a high-side insulated gate bipolar transistor (IGBT) coupled between an input voltage and a first node, the high-side IGBT coupled in parallel to a first diode;
a low-side IGBT; coupled between the first node and a reference voltage, the low-side IGBT coupled in parallel to a second diode;
a high-side desaturation circuit electrically coupled between an insulated gate and a collector of the high-side IGBT;
a low-side desaturation circuit electrically coupled between an insulated gate and a collector of the low-side IGBT;
wherein the high-side IGBT and the low-side IGBT are configured to switch between a conducting state and a blocking state and each of the high-side desaturation circuit and the low-side desaturation circuit includes a diode, a voltage source, and a switch coupled in series; and
wherein the voltage source includes a capacitor and a zener diode coupled in parallel and the switch is coupled between the input of the current amplifier and the voltage source.
13. The three-phase inverter circuit of claim 12, further comprises a micro-controller, a first logic circuit and a second logic circuit, wherein the first logic circuit drives the high-side IGBT and the second logic circuit drives the low-side IGBT.
14. The circuit of claim 12, wherein the switch includes a transistor.
15. The circuit of claim 14, wherein the transistor includes a MOSFET.
16. The circuit of claim 12, further comprising a short-circuit detection circuit.
Description
RELATED APPLICATIONS

This application is a Continuation of U.S. application Ser. No. 11/552,038, filed on Oct. 23, 2006 now U.S. Pat. No. 7,466,185 which is incorporated herein by reference in its entirety.

TECHNICAL FIELD

Embodiments of the present invention relate generally to Insulated Gate Bipolar Transistors and more particularly to driver circuits for the operation of Insulated Gate Bipolar Transistors.

BACKGROUND

Insulated Gate Bipolar Transistors are used for achieving high switching frequency in switching applications. Gate driver circuits are required for the proper performance and ensure reliability of insulated gate bipolar transistor (IGBT) circuits.

BRIEF DESCRIPTION OF THE DRAWINGS

FIG. 1 illustrates the charge carrier distribution (linear scaled) of several IGBT generations during conduction state.

FIG. 2A illustrates the device characteristics during shutdown of an IGBT with planar cell geometry.

FIG. 2B illustrates the device characteristics during shutdown of an IGBT having a field-stop with trench gate cells.

FIG. 3 illustrates the output characteristics of an IGBT showing sensitivity of collector current versus gate voltage.

FIG. 4 is a schematic view of a desaturation circuit for an IGBT according to some embodiments of the invention.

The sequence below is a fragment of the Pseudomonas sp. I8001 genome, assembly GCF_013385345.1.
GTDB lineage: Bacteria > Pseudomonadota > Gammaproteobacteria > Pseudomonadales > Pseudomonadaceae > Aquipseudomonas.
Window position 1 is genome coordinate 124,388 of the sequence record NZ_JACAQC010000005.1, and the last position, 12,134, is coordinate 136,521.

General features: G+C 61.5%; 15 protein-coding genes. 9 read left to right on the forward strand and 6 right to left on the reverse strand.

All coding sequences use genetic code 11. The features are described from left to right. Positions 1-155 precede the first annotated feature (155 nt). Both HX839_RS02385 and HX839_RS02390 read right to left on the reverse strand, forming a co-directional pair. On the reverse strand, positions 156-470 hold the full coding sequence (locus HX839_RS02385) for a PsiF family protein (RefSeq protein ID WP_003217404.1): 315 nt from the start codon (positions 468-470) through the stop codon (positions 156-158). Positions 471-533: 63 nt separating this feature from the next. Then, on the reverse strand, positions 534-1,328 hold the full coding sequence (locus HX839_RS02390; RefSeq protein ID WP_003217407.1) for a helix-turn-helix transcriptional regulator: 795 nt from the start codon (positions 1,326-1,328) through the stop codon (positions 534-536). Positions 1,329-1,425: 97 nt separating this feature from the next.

FIG. 5 is a schematic view of the desaturation circuit in accordance with FIG. 4 illustrating a current amplifier coupled to the gate of the IGBT, according to some embodiments of the invention.

FIG. 6 is a schematic view of the desaturation circuit in accordance with FIG. 5 illustrating clamping of the IGBT using a Zener diode, according to some embodiments of the invention.

FIG. 7 is a schematic view of the desaturation circuit in accordance with FIG. 6 illustrating a short circuit detection circuit, according to some embodiments of the invention.

FIG. 8 is a schematic view of the desaturation circuit in accordance with FIG. 5 illustrating a transistor functioning as a switch and a charged capacitor providing as a voltage source, according to some embodiments of the invention.

FIG. 9 is a schematic view of the desaturation circuit in accordance with FIG. 8 illustrating a MOSFET functioning as a switch, according to some embodiments of the invention.

FIG. 10 is a schematic view of the desaturation circuit in accordance with FIG. 5, according to some embodiments of the invention.

FIG. 11 is a schematic view of a half bridge circuit illustrating two IGBTs switching a bus voltage between a positive bus voltage and a negative bus voltage according to some embodiments of the invention.

FIG. 12 is a schematic view of a three phase inverter showing three half bridge circuits shown in FIG. 11, according to some embodiments of the invention.

FIG. 13 is a flow chart representing the method of operation of the desaturation circuit provided for an IGBT, according to some embodiments of the invention.

DETAILED DESCRIPTION

The following detailed description refers to the accompanying drawings that show, by way of illustration, specific details and embodiments in which the invention may be practiced. These embodiments are described in sufficient detail to enable those skilled in the art to practice the invention. Other embodiments may be utilized and structural, logical, and electrical changes may be made without departing from the scope of the invention. The various embodiments are not necessarily mutually exclusive, as some embodiments can be combined with one or more other embodiments to form new embodiments.

Modern IGBT generations are characterized by high carrier concentrations in the conduction state. This results in a more pronounced carrier storage effect and a different turn-off behavior compared to that of former generations. Turn-off under inductive load for Trench-Fieldstop IGBTs shows a dip in the gate voltage at the end of the Miller Plateau. In correlation with this dip, the rise of the collector voltage (dVCE/dt) of these IGBTs is intrinsically limited. The lowering of VCE-sat described above is caused by higher carrier concentration in the conduction state. To reduce the switching losses and to improve the switching behavior of such low VCE-sat IGBTs, a type of desaturated switching can be performed. By desaturated switching, the storage charge concentration is reduced prior to turn-off. Thus, the dependence of the turn-off procedure by the storage charge can be reduced. As switching frequencies for power converters range typically from about 2.5 kHz to about 4 kHz, power losses are dominated by conduction losses and hence reduction of on-state losses is critical.